A United States Air Force (USAF) RQ4 Global Hawk remotely piloted aircraft system (RPAS) will be used in New Zealand for the first time during Exercise Southern Katipo 2015, the New Zealand Defence Force’s (NZDF) largest military exercise.
The Combined Joint Task Force will use the Global Hawk to take imagery of simulated adversary areas of interest as part of the exercise. The RPAS will be operated remotely by USAF controllers with the NZDF advising parameters.
The Global Hawk has an endurance time of over 28 hours, so will travel from its station at Andersen, Air Force Base, Guam all the way to New Zealand, capture imagery and return home in one trip. It cruises at an altitude of 60,000 feet, twice that of a passenger aircraft.
The Global Hawk is an impressive capability that has provided assistance in humanitarian aid and disaster relief missions and security and stability operations worldwide. It has also been used in the United States domestically to identify wildfire hotspots.
Commander Joint Forces New Zealand Major General Tim Gall says the use of the Global Hawk is an invaluable opportunity for planning and interoperability training between the NZDF and USAF personnel.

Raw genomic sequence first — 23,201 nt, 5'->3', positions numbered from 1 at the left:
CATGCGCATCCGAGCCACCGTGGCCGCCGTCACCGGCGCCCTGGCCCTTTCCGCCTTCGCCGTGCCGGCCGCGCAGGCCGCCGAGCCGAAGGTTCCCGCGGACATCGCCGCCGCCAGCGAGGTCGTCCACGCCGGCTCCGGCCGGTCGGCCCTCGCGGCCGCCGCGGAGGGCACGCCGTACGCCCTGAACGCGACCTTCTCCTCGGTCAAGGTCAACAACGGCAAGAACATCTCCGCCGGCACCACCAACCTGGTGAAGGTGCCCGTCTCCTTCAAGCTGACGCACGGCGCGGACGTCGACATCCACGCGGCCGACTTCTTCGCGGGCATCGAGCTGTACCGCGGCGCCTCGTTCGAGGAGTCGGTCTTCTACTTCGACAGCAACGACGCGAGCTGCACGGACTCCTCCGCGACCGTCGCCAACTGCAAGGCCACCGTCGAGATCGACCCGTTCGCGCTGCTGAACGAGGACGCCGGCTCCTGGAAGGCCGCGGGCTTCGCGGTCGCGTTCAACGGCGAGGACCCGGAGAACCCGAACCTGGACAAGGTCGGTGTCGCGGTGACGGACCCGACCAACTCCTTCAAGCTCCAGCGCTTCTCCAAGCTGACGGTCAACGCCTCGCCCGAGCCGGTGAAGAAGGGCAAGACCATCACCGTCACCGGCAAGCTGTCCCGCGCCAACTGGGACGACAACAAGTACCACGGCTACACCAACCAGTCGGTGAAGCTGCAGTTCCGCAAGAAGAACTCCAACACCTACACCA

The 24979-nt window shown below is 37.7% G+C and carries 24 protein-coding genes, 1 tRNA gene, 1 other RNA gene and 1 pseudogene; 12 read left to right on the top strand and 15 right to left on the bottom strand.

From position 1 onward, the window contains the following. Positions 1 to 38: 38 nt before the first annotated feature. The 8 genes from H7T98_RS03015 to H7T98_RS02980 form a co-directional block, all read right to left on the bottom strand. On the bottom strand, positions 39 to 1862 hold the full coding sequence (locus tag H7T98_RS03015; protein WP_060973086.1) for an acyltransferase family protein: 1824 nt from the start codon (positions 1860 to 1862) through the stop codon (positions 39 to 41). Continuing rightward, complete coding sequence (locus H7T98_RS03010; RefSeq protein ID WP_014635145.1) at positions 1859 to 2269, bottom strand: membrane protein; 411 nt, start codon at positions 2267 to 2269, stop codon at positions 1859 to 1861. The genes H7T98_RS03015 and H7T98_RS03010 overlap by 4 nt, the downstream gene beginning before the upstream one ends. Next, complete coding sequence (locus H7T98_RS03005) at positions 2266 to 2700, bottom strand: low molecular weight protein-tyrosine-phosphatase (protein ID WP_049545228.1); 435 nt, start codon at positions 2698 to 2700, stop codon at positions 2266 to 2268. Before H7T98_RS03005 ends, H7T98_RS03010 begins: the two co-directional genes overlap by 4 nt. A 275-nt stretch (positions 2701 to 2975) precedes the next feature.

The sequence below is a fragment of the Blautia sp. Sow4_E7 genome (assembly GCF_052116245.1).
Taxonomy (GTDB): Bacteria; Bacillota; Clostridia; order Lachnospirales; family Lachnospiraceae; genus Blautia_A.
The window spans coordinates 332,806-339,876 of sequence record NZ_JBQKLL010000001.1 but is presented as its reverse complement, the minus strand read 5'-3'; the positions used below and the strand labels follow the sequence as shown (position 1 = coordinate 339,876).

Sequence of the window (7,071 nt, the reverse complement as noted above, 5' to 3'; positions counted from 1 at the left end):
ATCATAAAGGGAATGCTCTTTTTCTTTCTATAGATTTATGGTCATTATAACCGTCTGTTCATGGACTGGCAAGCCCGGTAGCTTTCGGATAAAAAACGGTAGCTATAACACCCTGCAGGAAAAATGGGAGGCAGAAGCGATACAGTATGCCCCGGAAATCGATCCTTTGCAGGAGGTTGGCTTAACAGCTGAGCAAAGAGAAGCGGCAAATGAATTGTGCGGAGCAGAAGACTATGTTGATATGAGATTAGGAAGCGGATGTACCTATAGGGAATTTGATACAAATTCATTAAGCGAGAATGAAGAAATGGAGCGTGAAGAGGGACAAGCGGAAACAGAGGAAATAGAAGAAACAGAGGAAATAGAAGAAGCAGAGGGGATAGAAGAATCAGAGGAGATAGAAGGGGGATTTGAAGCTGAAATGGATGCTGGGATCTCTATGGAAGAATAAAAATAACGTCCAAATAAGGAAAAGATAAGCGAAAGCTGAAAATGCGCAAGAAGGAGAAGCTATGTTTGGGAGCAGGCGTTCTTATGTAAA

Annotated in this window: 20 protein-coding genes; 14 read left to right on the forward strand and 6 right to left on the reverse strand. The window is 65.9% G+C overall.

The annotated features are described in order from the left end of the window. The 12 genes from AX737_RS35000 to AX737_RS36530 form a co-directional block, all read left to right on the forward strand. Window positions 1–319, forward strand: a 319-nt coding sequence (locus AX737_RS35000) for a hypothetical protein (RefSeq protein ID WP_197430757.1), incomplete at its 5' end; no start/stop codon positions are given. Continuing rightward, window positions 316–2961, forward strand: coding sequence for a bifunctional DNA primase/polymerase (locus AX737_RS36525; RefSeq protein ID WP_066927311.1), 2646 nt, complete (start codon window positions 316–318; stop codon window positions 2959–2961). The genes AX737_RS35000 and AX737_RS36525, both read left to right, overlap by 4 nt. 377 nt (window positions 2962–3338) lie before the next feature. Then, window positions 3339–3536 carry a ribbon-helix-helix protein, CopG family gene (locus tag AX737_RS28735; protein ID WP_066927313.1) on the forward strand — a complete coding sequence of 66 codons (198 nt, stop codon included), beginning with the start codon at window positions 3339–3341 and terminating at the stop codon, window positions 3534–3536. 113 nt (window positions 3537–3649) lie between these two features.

“The Global Hawk is an asset to the exercise and will add to the airborne surveillance and reconnaissance capability that the Royal New Zealand Air Force P-3K2 Orion offers,” he said.
The Global Hawk model does not carry weaponry and its use in New Zealand will be in accordance with the New Zealand Search and Surveillance Act 2012. The owners of the land in the area have also given their permission for the imagery to be taken.
Exercise Southern Katipo will be held in the Buller, Tasman and Marlborough areas during October and November 2015. It involves more than 2,000 military personnel, as well as fixed wing aircraft, helicopters, ships, Light Armoured Vehicles (LAV), and other military vehicles and equipment. International participants include Australia, Canada, Fiji, French Forces of New Caledonia, Papua New Guinea, the Kingdom of Tonga, the United Kingdom, and the United States of America.
Source / Author: NZDF